All Your Holiday Etiquette Questions, Answered
Advice for avoiding festive-season faux pas.
We’re told the holiday season is all cozy sweaters and sugar cookies, but let’s be real: The emphasis on gift-giving, party-going, and family-gathering always ends up being at least a little bit stressful. The reality is that if you don’t properly prepare and set some internal expectations, the mix of financial constraints, social anxiety, and complex dynamics can leave you with more dread than joy.
So, with input from our friends and colleagues, we’re here to help you think through a few common conundrums you might encounter in the weeks to come. Below, you’ll find nine holiday etiquette questions and advice from our peers on how to handle them.
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“Gag gifts or novelty gifts are fun if you know that the group is on your wavelength; otherwise, someone could be stuck with something that will basically go in the trash. It’s like giving a specific lipstick color that doesn’t suit everyone; it’s really nice if it ends up with the right person, but otherwise, it’s entirely useless. You want to try and ensure that everyone who participates gets out what they put in, and that goes beyond spending an equal amount of money.” —Hanna
“I don’t think it needs to be useful at all; just make sure it serves some purpose in that it brings laughs or good energy to the party. One year, my friend brought a Grinch mask, and it stole the show. That being said, I never used it again, which is pretty wasteful…” —Anna
“In my opinion, the best gifts are gifts that the recipient wouldn’t buy for themselves, so I don’t think a gift has to be obviously ‘useful.’ Of course, for white elephants, you don’t know who will end up with your gift, but I still abide by the same principle and go for things that most people will enjoy, whether functional or not.” —Cindy
“It depends on the group you’re doing the gift exchange with. For a group of friends I know well, it can be fun to come up with something that may not be necessarily practical but is still useful in terms of its entertainment value. For a group of people I don’t know as well, I tend to gravitate toward more generic gifts, since I don’t know everyone’s preferences.” —Maggie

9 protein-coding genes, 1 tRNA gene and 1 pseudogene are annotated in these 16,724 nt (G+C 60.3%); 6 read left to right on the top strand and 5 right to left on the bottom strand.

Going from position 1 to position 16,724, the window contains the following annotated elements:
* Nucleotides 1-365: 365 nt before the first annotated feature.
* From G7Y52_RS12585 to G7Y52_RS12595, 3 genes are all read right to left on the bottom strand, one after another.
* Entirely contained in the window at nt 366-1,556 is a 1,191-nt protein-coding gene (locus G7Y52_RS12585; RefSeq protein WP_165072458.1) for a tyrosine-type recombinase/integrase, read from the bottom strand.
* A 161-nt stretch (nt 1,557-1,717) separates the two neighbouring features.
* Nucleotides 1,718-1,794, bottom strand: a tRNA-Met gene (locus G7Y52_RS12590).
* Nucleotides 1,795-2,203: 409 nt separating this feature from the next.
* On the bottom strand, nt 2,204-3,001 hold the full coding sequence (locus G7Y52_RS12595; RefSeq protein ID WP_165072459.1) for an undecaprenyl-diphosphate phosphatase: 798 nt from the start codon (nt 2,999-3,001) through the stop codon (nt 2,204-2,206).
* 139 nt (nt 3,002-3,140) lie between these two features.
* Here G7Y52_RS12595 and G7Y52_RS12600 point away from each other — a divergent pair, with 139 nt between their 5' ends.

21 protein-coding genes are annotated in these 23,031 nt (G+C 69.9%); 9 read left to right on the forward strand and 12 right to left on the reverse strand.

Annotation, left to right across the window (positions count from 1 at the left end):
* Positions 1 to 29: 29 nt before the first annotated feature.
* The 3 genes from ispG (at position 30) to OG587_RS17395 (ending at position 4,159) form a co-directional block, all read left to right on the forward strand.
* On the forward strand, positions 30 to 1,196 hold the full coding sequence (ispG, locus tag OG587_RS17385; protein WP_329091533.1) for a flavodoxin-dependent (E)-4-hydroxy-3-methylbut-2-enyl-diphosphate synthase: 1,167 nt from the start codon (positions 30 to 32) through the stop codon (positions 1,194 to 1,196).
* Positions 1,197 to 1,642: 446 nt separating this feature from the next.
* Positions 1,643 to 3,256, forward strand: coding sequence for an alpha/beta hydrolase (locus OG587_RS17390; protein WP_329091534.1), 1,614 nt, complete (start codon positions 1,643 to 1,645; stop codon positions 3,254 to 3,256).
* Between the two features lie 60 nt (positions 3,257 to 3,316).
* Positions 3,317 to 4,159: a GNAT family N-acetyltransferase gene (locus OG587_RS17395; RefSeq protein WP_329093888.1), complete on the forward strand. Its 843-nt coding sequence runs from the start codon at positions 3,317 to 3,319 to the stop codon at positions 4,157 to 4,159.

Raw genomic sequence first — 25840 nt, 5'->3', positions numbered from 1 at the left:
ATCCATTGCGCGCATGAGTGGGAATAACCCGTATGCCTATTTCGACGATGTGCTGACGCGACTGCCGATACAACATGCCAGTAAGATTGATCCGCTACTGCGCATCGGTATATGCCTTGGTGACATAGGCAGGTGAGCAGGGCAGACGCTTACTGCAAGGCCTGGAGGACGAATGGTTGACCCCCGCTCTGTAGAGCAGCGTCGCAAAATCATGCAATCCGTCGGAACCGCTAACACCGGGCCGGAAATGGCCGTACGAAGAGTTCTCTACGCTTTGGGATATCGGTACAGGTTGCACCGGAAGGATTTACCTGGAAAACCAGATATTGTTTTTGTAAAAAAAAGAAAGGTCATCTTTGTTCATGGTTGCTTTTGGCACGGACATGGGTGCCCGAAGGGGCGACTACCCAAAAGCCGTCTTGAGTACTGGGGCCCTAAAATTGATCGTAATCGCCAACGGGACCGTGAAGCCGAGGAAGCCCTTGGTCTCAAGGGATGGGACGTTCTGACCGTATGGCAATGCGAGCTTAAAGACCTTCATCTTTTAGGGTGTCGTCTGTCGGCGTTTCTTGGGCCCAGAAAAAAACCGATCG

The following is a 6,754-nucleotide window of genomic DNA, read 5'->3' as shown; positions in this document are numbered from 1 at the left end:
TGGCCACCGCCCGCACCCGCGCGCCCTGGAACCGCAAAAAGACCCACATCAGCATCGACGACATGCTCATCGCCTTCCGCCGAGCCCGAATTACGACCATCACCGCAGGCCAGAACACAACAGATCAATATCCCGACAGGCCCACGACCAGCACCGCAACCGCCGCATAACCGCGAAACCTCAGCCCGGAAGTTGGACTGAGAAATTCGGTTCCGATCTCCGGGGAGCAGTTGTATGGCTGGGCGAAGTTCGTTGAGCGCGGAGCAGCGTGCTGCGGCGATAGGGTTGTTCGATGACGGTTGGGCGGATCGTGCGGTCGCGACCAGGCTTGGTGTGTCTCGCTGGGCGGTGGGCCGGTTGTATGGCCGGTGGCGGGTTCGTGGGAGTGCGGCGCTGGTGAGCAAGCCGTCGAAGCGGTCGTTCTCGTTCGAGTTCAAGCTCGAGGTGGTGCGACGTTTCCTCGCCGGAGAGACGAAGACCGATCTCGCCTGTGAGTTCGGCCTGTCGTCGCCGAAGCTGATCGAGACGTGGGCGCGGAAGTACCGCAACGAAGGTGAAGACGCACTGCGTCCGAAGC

“I usually go to a white elephant party with the goal of making people laugh at my gift of choice. For this specific type of exchange, I think the experience is more important than the quality of the gift. Even if I leave with an item I’ll never use, the memories I had with my friends or family are worth it.” —Alana
“In my opinion, you cross into rude territory if you’re only regifting to get an item off your own hands, rather than passing it on to someone who will genuinely appreciate it.”
“Not if done correctly: If regifting, the item should be truly unused, still packaged, and generic enough that it won’t raise eyebrows. We should be aiming to eliminate waste, so if you got a candle that gives you a headache, you can certainly give that to a friend who would appreciate it rather than throwing it away. That said, you want to make sure the old gifter and new giftee do not cross paths.” —Hanna
“It depends on the gift and the situation. If it’s something like a gift for the host, I think it’s totally fine to regift! If it’s a personal gift—rude.” —Anna
“As long as none of the involved parties (the recipient and the original gifter) know you’re regifting, and it’s something the new recipient would genuinely enjoy, it’s totally fine. It’s also objectively more sustainable than keeping something you won’t use! In my opinion, you cross into rude territory if you’re only regifting to get an item off your own hands, rather than passing it on to someone who will genuinely appreciate it.” —Cindy
“I really try to be conscious about not wasting things, so I think it is fine to regift items to someone else if it’s unused, unopened, and you truly believe they would get more use out of it. However, I do think it’s best not to regift to someone in the same social circle!” —Maggie
“It’s fine if (a) the person will never find out you’ve regifted their gift and (b) you know you will never use the gift, and someone else would love it.” —Alana
“In most situations, gifting a colleague can be considered appropriate. As M.M.’s Director of People, I do have a lot of opinions on this, though! The most appropriate gifting relationships look like the following: manager gifting direct reports, office BFFs gifting each other, and individuals gifting colleagues who have put a lot of effort into supporting their work or experience (office manager, etc.).